Marine specimen banking: archive and pollution control for the 21st century Online publication date: Fri, 15-Aug-2003
by M. Rossbach, R. Jayasekera, G. Kniewald
International Journal of Environment and Pollution (IJEP), Vol. 13, No. 1/2/3/4/5/6, 2000
Abstract: The oceans have in the past been extensively used as disposal sites for various kinds of waste. The world ocean – being the final sink for many natural and anthropogenic substances – is a ''labile'' ecosystem, which is and has for a long time been the focal point of extensive interdisciplinary research. Measurements of heavy metals and a suite of various chemical compounds in the marine environment have mostly been carried out on limited scales, within national (or regional at best) monitoring programmes (e.g. the Mussel Watch programme in the USA, or the North Sea or Baltic survey by the Northern European countries). Most of these actions were restricted to coastal waters and estuaries, which are more severely impacted by pollution than the open ocean. A long-term systematic investigation of human impact on the oceans of the world (along the global currents, the Gulf Stream or El Nino and verging on the main shipping trails) would ideally require a central survey station accompanied by an extensive banking facility capable of handling a large volume of various marine samples. As biological specimens seem to be a category highly suitable for collection and processing for analysis, one of the aims of a Marine Environmental Specimen Bank (MESB) should be to focus on such samples. Storage of authentic materials is not only valuable for real-time monitoring and basic research activities but also opens the possibility for long-term trend evaluation through retrospective analysis of well-characterised samples taken according to stringent sampling protocols.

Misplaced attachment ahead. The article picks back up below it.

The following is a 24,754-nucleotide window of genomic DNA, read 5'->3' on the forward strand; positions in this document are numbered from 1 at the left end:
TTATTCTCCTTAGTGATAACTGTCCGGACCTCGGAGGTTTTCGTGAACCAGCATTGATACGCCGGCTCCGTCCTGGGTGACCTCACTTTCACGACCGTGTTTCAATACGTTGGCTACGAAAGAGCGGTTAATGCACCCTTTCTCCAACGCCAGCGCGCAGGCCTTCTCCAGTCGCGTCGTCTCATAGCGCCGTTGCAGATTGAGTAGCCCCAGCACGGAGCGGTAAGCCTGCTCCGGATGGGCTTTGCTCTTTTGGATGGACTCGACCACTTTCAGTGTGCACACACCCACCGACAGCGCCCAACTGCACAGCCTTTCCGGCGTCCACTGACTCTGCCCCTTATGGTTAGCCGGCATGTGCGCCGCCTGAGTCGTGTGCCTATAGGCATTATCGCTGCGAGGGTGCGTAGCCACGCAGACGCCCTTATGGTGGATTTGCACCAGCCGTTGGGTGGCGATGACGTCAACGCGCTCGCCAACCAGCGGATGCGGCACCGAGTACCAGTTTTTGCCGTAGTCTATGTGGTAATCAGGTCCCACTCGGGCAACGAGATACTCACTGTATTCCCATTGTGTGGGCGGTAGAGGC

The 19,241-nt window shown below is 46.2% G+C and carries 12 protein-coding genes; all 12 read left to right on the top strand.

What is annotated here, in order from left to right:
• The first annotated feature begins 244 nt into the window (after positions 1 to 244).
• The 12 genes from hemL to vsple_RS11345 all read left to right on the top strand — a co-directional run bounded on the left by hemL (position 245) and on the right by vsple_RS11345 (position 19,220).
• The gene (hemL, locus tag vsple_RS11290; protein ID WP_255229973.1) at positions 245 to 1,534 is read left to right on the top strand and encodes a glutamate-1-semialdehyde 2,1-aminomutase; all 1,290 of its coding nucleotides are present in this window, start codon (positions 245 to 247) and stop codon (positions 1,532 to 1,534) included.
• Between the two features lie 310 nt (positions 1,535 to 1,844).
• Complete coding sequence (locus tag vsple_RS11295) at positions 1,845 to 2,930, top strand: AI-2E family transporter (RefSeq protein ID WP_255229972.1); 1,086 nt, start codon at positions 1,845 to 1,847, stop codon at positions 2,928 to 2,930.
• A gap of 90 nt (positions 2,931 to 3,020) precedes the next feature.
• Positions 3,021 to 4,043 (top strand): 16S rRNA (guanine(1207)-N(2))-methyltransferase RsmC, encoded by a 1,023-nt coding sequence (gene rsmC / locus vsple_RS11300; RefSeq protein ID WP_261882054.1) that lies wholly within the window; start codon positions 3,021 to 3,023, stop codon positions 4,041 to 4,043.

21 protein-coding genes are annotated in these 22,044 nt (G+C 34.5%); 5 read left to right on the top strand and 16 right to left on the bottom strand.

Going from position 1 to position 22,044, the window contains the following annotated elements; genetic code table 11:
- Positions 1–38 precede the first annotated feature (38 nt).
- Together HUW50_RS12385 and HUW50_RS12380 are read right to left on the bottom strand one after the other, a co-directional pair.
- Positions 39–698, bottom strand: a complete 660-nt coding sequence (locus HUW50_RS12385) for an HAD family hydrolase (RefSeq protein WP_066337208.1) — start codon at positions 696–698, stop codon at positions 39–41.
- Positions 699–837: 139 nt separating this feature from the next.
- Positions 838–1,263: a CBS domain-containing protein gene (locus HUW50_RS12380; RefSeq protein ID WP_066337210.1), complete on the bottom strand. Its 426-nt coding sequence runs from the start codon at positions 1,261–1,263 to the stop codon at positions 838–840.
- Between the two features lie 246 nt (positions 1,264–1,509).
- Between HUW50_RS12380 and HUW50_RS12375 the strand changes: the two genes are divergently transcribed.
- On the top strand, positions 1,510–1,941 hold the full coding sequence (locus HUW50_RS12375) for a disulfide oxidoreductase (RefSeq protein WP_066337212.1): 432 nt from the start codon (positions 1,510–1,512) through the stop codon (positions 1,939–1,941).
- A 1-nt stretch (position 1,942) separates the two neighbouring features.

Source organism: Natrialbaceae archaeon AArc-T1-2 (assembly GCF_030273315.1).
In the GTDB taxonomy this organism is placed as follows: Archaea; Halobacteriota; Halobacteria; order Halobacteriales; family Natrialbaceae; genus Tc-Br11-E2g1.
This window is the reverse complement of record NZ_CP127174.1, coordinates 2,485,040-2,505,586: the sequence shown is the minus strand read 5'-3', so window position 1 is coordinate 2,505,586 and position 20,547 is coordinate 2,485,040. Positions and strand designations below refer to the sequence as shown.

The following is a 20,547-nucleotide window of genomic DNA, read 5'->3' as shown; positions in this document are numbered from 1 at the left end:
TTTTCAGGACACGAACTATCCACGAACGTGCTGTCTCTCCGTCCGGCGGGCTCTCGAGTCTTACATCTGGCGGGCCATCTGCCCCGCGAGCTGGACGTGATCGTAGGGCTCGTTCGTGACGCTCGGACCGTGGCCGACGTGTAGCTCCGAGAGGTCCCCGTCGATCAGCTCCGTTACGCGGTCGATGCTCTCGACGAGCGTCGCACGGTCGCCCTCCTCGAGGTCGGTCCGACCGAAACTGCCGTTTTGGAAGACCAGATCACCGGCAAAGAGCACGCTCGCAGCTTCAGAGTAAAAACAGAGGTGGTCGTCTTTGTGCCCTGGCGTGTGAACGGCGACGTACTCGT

Online publication date: Fri, 15-Aug-2003
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